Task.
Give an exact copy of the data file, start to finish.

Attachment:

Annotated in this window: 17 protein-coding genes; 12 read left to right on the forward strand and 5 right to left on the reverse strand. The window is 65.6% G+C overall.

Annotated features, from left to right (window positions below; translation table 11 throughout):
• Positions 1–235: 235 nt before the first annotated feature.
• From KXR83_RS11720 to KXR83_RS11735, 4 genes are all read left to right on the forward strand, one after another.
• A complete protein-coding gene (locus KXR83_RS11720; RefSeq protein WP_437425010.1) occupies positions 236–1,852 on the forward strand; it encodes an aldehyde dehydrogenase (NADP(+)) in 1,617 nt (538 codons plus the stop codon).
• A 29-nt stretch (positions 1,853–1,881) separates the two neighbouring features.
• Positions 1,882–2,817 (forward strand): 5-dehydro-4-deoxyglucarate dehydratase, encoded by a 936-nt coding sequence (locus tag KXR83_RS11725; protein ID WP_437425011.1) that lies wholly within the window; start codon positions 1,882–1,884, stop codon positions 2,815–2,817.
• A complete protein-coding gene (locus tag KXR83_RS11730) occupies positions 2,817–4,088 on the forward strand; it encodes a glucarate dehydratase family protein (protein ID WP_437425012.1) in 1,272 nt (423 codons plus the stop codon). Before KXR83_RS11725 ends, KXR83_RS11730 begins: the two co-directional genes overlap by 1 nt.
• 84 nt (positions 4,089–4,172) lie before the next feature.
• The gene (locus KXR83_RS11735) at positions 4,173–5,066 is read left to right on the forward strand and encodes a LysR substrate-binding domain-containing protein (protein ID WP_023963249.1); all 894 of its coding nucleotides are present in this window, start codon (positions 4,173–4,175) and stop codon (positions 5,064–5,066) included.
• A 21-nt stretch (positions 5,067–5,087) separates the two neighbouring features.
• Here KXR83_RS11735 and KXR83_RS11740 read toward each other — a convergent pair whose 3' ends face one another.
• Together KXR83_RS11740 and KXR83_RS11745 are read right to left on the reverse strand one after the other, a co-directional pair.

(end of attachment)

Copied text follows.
Annotated in this window: 17 protein-coding genes; 12 read left to right on the forward strand and 5 right to left on the reverse strand. The window is 65.6% G+C overall.

Annotated features, from left to right (window positions below; translation table 11 throughout):
• Positions 1–235: 235 nt before the first annotated feature.
• From KXR83_RS11720 to KXR83_RS11735, 4 genes are all read left to right on the forward strand, one after another.
• A complete protein-coding gene (locus KXR83_RS11720; RefSeq protein WP_437425010.1) occupies positions 236–1,852 on the forward strand; it encodes an aldehyde dehydrogenase (NADP(+)) in 1,617 nt (538 codons plus the stop codon).
• A 29-nt stretch (positions 1,853–1,881) separates the two neighbouring features.
• Positions 1,882–2,817 (forward strand): 5-dehydro-4-deoxyglucarate dehydratase, encoded by a 936-nt coding sequence (locus tag KXR83_RS11725; protein ID WP_437425011.1) that lies wholly within the window; start codon positions 1,882–1,884, stop codon positions 2,815–2,817.
• A complete protein-coding gene (locus tag KXR83_RS11730) occupies positions 2,817–4,088 on the forward strand; it encodes a glucarate dehydratase family protein (protein ID WP_437425012.1) in 1,272 nt (423 codons plus the stop codon). Before KXR83_RS11725 ends, KXR83_RS11730 begins: the two co-directional genes overlap by 1 nt.
• 84 nt (positions 4,089–4,172) lie before the next feature.
• The gene (locus KXR83_RS11735) at positions 4,173–5,066 is read left to right on the forward strand and encodes a LysR substrate-binding domain-containing protein (protein ID WP_023963249.1); all 894 of its coding nucleotides are present in this window, start codon (positions 4,173–4,175) and stop codon (positions 5,064–5,066) included.
• A 21-nt stretch (positions 5,067–5,087) separates the two neighbouring features.
• Here KXR83_RS11735 and KXR83_RS11740 read toward each other — a convergent pair whose 3' ends face one another.
• Together KXR83_RS11740 and KXR83_RS11745 are read right to left on the reverse strand one after the other, a co-directional pair.